The role of government is to create public order and safety; we regulate cars (seatbelts and airbags anyone?), we regulate tobacco, we regulate all sorts of things that can cause harm to society.

  • Charles_Siegel

    You said in another comment that the rate of violent crime in the US is about the same as in other developed nations, though the rate of gun violence is much higher in the US.

    This implies that there are about as many violent people in the developed nations, but they do much more damage in the United States because they have easy access to guns and ammo.

    If you have any way of “banning criminals,” let us know. The world is waiting for that idea.

    Until you tell us how to ban criminals, I think we should reduce the damage that criminals do by limiting their access to guns.

  • Charles_Siegel

    Australia is a very interesting example. Australia has about 15 guns per 100 residents, while the United States has about 88 per 100 (according to wikipedia).

    And Australia has reduced its rate of gun violence dramatically using gun-control laws:

    Almost two weeks after a shooting spree stunned Australia in 1996, leaving 35 people dead at the Port Arthur tourist spot in Tasmania, the government issued sweeping reforms of the country’s gun laws. There hasn’t been a mass shooting since.

    Just 12 days after the 1996 shooting in Port Arthur, then-Prime Minister John Howard
    – a conservative who had just been elected with the help of gun owners – pushed through not only new gun control laws, but also the most ambitious gun buyback program Australia had ever seen. Some 650,000 automatic and semi-automatic rifles were handed in and destroyed under the program. Though gun-related deaths did not suddenly end in Australia, gun-related homicides dropped 59 percent between 1995 and 2006, with no corresponding increase in non-firearm-related homicides. Suicides by gun plummeted by 65 percent, and robberies at gunpoint also dropped significantly. Many said there was a close correlation between the sharp declines and the buyback program.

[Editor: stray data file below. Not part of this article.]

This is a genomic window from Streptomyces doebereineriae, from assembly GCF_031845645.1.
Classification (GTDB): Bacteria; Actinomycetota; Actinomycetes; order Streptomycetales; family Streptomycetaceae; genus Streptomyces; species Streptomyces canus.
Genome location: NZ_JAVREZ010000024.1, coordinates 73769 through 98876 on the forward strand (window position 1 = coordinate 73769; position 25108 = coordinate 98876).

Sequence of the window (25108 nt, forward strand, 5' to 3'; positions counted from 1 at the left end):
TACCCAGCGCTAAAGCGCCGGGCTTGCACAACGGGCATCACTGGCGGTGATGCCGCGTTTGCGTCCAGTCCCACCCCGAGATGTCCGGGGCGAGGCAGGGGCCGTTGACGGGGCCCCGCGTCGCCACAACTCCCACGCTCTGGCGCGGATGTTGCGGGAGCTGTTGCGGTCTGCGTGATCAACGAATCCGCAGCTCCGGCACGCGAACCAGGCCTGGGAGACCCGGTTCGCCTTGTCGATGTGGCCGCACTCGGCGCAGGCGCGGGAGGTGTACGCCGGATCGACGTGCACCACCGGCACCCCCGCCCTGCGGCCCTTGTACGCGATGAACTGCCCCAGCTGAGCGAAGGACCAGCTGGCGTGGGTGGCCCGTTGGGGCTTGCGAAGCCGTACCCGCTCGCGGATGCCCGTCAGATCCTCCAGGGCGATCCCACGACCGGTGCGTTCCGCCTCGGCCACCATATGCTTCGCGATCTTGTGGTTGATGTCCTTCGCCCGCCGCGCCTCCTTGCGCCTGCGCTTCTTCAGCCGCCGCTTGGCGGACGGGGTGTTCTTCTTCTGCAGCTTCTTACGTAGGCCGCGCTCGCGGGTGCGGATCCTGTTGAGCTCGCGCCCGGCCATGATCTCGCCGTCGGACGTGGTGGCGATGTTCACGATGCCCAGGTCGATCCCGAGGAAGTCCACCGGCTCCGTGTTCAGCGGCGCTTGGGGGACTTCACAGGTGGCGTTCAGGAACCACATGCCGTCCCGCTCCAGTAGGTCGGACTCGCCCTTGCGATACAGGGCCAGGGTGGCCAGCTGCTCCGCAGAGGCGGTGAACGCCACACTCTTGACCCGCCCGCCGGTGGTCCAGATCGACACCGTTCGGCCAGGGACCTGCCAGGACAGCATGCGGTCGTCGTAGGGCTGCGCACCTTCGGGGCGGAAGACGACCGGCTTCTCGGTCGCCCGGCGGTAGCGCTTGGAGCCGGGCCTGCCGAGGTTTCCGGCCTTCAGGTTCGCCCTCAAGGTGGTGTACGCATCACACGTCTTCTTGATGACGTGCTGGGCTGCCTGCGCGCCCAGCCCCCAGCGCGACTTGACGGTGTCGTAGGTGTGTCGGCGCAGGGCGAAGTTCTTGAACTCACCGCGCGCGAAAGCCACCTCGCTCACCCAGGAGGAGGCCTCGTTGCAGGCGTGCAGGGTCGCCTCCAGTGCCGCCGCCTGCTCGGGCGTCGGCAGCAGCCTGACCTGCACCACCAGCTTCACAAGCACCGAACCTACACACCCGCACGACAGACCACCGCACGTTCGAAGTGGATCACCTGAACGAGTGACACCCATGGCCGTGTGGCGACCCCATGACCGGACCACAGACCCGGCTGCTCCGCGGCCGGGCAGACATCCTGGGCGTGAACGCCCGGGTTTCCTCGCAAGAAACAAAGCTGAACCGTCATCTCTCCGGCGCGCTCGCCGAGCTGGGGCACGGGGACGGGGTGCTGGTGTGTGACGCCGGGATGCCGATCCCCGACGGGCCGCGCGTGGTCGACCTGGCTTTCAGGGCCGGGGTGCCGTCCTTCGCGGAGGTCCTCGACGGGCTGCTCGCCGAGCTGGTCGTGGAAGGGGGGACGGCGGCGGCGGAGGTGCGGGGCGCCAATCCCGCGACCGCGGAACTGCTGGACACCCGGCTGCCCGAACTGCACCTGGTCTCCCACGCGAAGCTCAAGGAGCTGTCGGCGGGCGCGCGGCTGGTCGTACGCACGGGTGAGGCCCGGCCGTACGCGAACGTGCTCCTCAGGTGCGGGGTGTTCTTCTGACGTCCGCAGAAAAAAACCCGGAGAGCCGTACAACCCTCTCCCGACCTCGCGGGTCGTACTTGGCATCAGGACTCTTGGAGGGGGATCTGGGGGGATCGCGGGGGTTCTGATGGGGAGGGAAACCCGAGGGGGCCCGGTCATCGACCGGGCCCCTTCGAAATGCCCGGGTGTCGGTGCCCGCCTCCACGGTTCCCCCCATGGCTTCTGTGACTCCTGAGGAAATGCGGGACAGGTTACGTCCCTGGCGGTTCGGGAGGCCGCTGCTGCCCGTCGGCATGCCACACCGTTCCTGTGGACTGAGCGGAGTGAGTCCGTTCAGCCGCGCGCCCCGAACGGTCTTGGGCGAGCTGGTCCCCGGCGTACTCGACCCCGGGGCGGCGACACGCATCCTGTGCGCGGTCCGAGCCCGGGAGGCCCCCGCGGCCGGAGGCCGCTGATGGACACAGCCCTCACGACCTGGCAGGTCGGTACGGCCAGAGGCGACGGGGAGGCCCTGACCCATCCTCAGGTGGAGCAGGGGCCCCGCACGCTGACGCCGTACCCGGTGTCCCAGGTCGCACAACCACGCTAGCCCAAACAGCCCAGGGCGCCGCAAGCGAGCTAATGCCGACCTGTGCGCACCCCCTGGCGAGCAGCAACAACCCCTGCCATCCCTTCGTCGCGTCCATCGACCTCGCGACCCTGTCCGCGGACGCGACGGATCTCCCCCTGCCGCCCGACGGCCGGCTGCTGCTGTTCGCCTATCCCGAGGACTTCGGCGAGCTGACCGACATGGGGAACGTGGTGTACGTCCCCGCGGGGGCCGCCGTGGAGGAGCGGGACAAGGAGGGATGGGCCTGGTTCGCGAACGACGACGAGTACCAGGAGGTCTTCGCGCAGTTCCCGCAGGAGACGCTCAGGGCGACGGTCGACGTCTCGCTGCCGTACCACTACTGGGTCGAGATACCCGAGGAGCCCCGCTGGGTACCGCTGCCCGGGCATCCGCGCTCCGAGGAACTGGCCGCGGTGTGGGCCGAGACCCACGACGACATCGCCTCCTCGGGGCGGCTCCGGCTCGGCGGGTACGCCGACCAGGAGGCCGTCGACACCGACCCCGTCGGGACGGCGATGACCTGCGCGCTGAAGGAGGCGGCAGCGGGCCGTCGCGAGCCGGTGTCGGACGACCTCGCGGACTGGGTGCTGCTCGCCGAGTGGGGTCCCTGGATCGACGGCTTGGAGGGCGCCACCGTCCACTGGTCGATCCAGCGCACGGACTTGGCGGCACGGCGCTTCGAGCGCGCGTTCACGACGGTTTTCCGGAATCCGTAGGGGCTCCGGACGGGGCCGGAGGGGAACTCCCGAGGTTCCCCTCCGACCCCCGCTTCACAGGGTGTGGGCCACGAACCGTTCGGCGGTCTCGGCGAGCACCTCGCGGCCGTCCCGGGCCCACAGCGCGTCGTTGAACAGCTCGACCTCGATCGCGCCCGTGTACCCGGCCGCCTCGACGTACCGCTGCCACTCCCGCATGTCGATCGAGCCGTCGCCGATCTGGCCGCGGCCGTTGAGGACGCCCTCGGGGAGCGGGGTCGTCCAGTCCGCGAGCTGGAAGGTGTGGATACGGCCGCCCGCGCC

Perhaps the most convincing statistic for many, though, is that in the decade before the Port Arthur massacre, there were 11 mass shootings in the country. Since the new law, there hasn’t been one shooting spree.

    In the wake of the shooting, polls indicated that up to 85 percent of Australians supported the measures taken by the government.
    In the wake of the Newtown shooting, several Australian politicians are now suggesting that the US adopt Australia’s gun laws.
    http://news.yahoo.com/could-us-learn-australias-gun-control-laws-174307680.html

    Among other provisions in their law:
    Restricted weapons: machine guns, rocket launchers, assault rifles, flame-throwers, anti-tank guns, Howitzers, artillery, etc. can be owned by collectors in some states provided that these weapons have been rendered permanently inoperable.
    http://en.wikipedia.org/wiki/Gun_politics_in_Australia

    Sharkey, since you seem to be curious about the definition of “assault rifle,” maybe you could look up the definition in Australian law, since their law that totally bans assault rifles and machine guns seems to have been very effective is stopping mass massacres.

  • Clearwave

    Horrible idea. Nancy just lost my vote

  • Clearwave

    Last I heard Criminals don’t obey laws. Why would this be helpful ? Crack is illegal in our country yet you can buy it in every city across the US. Ever heard of the black market ? Well done Nancy yet another horrible bill to make people feel better yet will not do a thing but infringe on the rights and freedom of law abiding citizens.

  • The Sharkey

    Found this through casual Googling. Might be cherry-picked, I don’t know.

    US Violent Crime Rate: 475 per 100,000 citizens
    (Year: 2003 http://www.fbi.gov/ucr/05cius/data/table_01.html )

    UK Violent Crime Rate: 4,100 per 100,000 citizens
    (Year: 2003 http://www.homeoffice.gov.uk/rds/pdfs04/rdsolr1804.pdf )

  • The Sharkey

    Regulate ≠ ban.

  • The Sharkey

    I’m not curious about the definition of assault rifle.
    I asked what *YOUR* definition of it is, since you seem to want to ban them.
    I think anyone who dislikes something so much that they want it totally banned should be able to explain in detail what it is they’re talking about.